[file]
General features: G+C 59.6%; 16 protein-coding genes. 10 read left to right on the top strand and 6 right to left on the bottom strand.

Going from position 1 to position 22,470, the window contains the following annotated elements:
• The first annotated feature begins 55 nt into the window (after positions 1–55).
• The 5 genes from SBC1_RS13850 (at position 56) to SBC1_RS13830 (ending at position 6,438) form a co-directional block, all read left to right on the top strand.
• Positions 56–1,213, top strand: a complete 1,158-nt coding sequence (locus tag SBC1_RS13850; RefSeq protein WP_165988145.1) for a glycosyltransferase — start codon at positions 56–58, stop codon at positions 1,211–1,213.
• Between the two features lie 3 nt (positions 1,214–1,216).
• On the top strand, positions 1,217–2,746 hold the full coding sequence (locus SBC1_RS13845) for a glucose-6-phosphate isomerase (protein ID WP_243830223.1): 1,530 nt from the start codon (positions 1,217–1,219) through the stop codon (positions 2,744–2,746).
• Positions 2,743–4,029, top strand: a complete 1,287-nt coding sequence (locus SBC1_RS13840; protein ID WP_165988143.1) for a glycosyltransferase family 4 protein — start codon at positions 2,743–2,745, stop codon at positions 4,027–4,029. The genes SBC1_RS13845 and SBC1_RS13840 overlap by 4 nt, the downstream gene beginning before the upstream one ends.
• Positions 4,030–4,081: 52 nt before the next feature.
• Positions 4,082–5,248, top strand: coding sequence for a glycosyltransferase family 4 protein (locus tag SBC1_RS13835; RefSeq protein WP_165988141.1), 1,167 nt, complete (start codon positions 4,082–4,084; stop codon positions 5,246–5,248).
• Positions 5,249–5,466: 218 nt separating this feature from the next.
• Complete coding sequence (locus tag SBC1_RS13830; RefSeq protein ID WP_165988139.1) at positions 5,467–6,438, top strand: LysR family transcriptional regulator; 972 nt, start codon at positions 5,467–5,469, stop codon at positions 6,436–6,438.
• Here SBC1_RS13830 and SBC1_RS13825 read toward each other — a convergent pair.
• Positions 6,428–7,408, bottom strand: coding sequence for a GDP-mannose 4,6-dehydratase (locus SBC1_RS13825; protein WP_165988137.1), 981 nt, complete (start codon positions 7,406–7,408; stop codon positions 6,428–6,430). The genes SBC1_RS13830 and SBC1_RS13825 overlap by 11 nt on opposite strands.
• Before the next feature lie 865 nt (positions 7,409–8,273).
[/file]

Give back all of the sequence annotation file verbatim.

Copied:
General features: G+C 59.6%; 16 protein-coding genes. 10 read left to right on the top strand and 6 right to left on the bottom strand.

Going from position 1 to position 22,470, the window contains the following annotated elements:
• The first annotated feature begins 55 nt into the window (after positions 1–55).
• The 5 genes from SBC1_RS13850 (at position 56) to SBC1_RS13830 (ending at position 6,438) form a co-directional block, all read left to right on the top strand.
• Positions 56–1,213, top strand: a complete 1,158-nt coding sequence (locus tag SBC1_RS13850; RefSeq protein WP_165988145.1) for a glycosyltransferase — start codon at positions 56–58, stop codon at positions 1,211–1,213.
• Between the two features lie 3 nt (positions 1,214–1,216).
• On the top strand, positions 1,217–2,746 hold the full coding sequence (locus SBC1_RS13845) for a glucose-6-phosphate isomerase (protein ID WP_243830223.1): 1,530 nt from the start codon (positions 1,217–1,219) through the stop codon (positions 2,744–2,746).
• Positions 2,743–4,029, top strand: a complete 1,287-nt coding sequence (locus SBC1_RS13840; protein ID WP_165988143.1) for a glycosyltransferase family 4 protein — start codon at positions 2,743–2,745, stop codon at positions 4,027–4,029. The genes SBC1_RS13845 and SBC1_RS13840 overlap by 4 nt, the downstream gene beginning before the upstream one ends.
• Positions 4,030–4,081: 52 nt before the next feature.
• Positions 4,082–5,248, top strand: coding sequence for a glycosyltransferase family 4 protein (locus tag SBC1_RS13835; RefSeq protein WP_165988141.1), 1,167 nt, complete (start codon positions 4,082–4,084; stop codon positions 5,246–5,248).
• Positions 5,249–5,466: 218 nt separating this feature from the next.
• Complete coding sequence (locus tag SBC1_RS13830; RefSeq protein ID WP_165988139.1) at positions 5,467–6,438, top strand: LysR family transcriptional regulator; 972 nt, start codon at positions 5,467–5,469, stop codon at positions 6,436–6,438.
• Here SBC1_RS13830 and SBC1_RS13825 read toward each other — a convergent pair.
• Positions 6,428–7,408, bottom strand: coding sequence for a GDP-mannose 4,6-dehydratase (locus SBC1_RS13825; protein WP_165988137.1), 981 nt, complete (start codon positions 7,406–7,408; stop codon positions 6,428–6,430). The genes SBC1_RS13830 and SBC1_RS13825 overlap by 11 nt on opposite strands.
• Before the next feature lie 865 nt (positions 7,409–8,273).